Santa Cruz's Plan to Increase Density Raises Concerns for Some Residents

Feb 25, 2016

Santa Cruz is boxed in by a greenbelt and the Pacific Ocean.  To make room for future growth, the city plans to increase the density of housing and businesses along four major corridors.  That’s causing some to worry about increased traffic, but city planners envision a future with fewer cars on the road.  

The roughly 64,000 people who live in the City of Santa Cruz are squeezed into about 13 square miles.  That’s it.  Recently the city adopted a General Plan to accommodate internal growth and development up to the year 2030.   

“I just want to be clear.  We’re not talking about building anything,” says Michelle King, the senior planner for the city’s Corridor Planning and Rezoning Project

But King does say the city is talking about re-doing a set of codes that defines how building in the future happens. And, says King, “that could be remodeling a building, it could be tearing down an existing building and building a new building, or any of those combinations.”

The focus is along the city’s four primary traffic corridors: Ocean Street, Mission Street, Water Street, and Soquel Avenue. The rezoning would allow for increased density of up to 55-dwelling units per acre along those four roadways, with an emphasis on mixed-use projects that combine homes and jobs for a growing population.

Michelle King says the General Plan 2030 makes clear what people moving into the city of Santa Cruz are going to need. “They’re going to need someplace to live and they’re going to need places to work. We’re going to put those places to live and work, in the future, we’re going to put them  in places where the opportunities to ride your bike or take the bus or walk are going to be at their highest, which is on the corridors,” says King

At a recent community meeting to discuss the plan, questions came up about the link between residential density and traffic.  Principal Planner Ron Powers concedes that adding more density to the city’s traffic corridors will add more cars “Won’t adding density add more cars?  Yes, and some of those intersections increase capacity, some decrease, based on the General Plan growth, which is part of what we’re looking at,” says Powers.   

In the meantime, the traffic issue has people who live on, or near these corridors, speaking up.  I walked along Soquel Avenue with Jan Karwin, 2-blocks from where she lives in the East Morrissey Neighborhood.  We stopped at Hagemann Avenue, where new construction approved under the current building code, is about to begin.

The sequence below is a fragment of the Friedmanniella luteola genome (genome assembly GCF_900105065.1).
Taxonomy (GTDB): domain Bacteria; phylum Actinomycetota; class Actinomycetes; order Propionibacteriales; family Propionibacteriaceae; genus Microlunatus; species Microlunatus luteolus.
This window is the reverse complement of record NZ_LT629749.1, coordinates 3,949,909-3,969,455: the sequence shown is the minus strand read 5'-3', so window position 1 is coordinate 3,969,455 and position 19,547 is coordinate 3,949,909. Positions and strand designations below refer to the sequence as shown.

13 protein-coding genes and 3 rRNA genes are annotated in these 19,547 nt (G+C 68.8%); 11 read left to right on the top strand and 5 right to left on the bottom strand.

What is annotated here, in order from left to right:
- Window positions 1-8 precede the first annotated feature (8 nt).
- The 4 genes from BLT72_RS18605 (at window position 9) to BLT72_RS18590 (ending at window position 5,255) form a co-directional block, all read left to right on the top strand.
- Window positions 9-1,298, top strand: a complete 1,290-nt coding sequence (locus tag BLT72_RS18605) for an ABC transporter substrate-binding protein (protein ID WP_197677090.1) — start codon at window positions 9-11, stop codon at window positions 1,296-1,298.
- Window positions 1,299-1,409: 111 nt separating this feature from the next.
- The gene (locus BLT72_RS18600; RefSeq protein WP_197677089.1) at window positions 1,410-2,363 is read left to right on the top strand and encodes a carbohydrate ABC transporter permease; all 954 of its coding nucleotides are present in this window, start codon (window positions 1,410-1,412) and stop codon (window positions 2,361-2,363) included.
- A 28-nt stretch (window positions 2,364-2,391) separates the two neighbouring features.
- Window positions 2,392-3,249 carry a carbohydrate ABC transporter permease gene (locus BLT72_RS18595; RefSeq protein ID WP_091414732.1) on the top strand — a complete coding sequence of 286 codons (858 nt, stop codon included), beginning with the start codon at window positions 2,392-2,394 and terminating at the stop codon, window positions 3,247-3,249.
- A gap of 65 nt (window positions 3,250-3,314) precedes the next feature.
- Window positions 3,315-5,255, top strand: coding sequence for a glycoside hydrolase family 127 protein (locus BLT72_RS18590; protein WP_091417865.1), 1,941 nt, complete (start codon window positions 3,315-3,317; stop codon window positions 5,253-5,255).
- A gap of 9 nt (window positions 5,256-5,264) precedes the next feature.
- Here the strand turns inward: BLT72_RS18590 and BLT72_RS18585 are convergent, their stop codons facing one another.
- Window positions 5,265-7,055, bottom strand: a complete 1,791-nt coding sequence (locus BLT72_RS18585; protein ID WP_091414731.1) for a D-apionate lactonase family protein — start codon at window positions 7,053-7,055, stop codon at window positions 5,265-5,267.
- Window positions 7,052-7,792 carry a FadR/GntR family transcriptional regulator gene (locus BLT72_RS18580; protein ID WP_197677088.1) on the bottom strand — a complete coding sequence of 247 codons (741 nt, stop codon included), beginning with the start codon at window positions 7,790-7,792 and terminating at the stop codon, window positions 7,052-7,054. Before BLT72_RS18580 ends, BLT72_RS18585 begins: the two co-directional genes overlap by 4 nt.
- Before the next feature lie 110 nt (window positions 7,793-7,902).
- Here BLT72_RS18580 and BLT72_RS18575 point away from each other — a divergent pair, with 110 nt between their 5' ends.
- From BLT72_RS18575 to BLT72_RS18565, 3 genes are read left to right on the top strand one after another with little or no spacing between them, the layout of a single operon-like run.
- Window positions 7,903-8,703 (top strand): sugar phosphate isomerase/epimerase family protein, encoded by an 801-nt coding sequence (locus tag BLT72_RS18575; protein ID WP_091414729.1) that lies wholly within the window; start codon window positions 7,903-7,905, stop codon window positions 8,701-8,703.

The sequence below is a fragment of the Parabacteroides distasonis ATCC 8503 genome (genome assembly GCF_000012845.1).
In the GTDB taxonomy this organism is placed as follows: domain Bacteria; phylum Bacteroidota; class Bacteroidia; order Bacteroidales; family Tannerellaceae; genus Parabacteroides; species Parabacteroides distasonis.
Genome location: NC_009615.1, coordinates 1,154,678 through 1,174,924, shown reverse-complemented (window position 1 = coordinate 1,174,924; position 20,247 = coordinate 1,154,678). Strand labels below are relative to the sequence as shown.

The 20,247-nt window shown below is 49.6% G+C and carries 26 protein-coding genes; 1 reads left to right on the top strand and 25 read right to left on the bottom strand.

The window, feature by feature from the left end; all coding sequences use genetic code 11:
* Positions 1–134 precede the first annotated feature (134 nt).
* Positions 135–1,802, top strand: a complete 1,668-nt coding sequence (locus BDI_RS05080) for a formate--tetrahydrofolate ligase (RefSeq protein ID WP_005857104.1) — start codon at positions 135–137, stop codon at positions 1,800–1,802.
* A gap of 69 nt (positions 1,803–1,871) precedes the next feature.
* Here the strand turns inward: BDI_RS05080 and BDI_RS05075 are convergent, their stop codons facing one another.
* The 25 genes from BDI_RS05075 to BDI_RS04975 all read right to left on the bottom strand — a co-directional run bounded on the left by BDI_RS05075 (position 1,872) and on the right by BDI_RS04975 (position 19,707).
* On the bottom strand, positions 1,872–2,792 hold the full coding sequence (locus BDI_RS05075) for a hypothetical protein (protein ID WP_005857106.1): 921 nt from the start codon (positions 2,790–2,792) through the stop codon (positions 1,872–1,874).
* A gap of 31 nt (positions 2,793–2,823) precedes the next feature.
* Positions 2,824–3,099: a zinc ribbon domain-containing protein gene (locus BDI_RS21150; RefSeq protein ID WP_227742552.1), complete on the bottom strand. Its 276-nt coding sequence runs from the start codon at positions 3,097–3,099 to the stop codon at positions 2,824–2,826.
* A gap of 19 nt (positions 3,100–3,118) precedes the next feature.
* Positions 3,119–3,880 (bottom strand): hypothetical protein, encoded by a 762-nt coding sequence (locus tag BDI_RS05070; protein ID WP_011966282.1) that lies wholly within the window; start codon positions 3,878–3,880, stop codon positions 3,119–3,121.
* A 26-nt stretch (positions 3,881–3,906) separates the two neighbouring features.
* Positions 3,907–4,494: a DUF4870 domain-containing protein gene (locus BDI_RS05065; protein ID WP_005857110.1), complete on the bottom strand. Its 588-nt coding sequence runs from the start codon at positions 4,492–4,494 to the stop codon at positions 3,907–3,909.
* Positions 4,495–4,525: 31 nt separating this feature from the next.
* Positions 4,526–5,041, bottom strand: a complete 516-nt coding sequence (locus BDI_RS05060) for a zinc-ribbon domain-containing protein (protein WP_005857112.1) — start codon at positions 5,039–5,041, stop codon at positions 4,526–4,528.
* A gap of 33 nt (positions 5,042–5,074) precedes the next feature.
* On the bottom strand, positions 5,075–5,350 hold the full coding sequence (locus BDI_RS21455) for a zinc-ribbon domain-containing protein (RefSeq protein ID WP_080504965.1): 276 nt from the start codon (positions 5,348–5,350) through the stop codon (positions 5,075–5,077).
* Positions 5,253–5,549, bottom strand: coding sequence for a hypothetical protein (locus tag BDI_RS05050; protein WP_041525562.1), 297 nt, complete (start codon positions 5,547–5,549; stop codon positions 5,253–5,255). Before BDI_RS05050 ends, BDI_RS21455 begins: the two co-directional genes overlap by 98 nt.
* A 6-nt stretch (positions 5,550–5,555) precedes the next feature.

That’s where Karwin told me that people she knows, have questions about the height of the building planned for that intersection.  They wonder how a building that’s 3-stories (40-feet) high will affect adjacent neighbors and how it will impact parking.

Karwin worries that re-zoning Soquel Avenue will result in even bigger buildings and heavier traffic.   “This is our boulevard.  This should be a walkable neighborhood street, a place where we shop.  And right now, it’s a 4-lane racetrack,” says Karwin.

But Transportation Planner Claire Fliesler and Michelle King don’t see it that way.  They both contend that if the city does nothing, the intensity of traffic on these four major traffic corridors will still increase.  In fact, there will be worse traffic because there will be fewer options for people 

Both say the general plan creates more options for reducing traffic along the city’s four main corridors, while at the same time, creating walkable communities where people leave their cars at home. Claire Fliesler says, “in creating mixed-use environments, you’re inherently locating uses closer together. And the shorter those trip distances are, the more likely people are to use non-auto modes; to walk to the grocery store, to ride their bike to a restaurant.”

I wondered whether some people might see this as kind of a Utopian idea that isn’t really going to happen.  But senior planner Michelle King told me, “It’s not all or nothing.  I would say it’s going to be incremental.  So even though some people think it’s Utopian, I don’t think we’re looking for 100% or 90% or 80%.  I mean, even if 10% lived and worked in the same location, that would reduce traffic on our corridors considerably.”

The city will continue to work out the details for the new zoning codes and strategies throughout 2016. 

The next Corridor Advisory Committee Meeting is Monday, February 29th from 5:30pm to 8:30pm at the Louden Nelson Community Center in the multi-purpose room.

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